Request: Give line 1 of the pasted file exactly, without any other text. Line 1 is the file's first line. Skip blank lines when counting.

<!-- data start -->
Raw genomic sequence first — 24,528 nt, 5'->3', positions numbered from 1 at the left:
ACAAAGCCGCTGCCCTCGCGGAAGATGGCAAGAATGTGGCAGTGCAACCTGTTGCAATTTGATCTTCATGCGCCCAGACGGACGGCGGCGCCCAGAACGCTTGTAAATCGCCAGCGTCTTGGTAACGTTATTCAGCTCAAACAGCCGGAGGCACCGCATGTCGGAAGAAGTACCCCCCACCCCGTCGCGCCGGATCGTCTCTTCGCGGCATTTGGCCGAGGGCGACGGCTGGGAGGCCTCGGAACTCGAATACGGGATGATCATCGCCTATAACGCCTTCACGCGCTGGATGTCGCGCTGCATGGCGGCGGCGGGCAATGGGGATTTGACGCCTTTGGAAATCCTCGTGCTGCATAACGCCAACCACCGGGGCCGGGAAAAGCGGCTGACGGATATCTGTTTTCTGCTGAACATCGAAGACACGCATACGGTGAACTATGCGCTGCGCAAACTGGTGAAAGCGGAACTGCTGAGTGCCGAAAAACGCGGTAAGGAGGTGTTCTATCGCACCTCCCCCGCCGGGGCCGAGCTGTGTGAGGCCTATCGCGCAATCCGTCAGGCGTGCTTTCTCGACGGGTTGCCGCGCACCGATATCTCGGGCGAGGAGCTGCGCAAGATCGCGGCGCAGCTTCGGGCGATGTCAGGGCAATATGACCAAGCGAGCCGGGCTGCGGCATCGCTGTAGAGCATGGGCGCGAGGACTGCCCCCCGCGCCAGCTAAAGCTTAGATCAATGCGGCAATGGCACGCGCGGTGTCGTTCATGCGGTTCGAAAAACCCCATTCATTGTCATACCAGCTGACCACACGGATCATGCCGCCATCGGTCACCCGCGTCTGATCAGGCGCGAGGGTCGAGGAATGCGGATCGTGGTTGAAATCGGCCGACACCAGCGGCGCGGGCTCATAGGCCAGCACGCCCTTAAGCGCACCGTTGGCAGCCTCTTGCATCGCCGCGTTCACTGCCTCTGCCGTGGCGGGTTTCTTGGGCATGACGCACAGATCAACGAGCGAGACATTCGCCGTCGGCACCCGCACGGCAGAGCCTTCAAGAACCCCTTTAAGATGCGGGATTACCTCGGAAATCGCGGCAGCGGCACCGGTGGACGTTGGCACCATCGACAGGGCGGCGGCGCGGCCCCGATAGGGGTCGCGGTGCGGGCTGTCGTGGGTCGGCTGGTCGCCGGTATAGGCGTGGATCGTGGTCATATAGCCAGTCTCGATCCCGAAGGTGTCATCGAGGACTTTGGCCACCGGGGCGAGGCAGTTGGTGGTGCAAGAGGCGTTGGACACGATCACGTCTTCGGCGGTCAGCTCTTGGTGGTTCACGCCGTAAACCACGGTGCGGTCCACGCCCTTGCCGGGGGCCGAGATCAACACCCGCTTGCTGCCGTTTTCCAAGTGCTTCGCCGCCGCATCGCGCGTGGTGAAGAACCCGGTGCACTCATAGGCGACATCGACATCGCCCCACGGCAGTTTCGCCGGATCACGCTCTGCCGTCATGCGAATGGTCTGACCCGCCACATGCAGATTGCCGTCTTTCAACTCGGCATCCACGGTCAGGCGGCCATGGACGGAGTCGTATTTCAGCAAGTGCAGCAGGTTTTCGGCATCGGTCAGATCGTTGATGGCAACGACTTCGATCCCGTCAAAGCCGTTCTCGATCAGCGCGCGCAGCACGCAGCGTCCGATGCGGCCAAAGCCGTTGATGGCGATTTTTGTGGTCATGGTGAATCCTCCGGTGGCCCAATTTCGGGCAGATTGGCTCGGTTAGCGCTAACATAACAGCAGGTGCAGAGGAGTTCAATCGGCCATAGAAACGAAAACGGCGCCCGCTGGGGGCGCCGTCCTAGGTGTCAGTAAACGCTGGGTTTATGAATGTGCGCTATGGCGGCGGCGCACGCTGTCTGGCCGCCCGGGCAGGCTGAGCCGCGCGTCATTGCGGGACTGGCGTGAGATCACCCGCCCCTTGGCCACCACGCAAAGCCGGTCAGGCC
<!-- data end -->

Raw genomic sequence first — 24,528 nt, 5'->3', positions numbered from 1 at the left: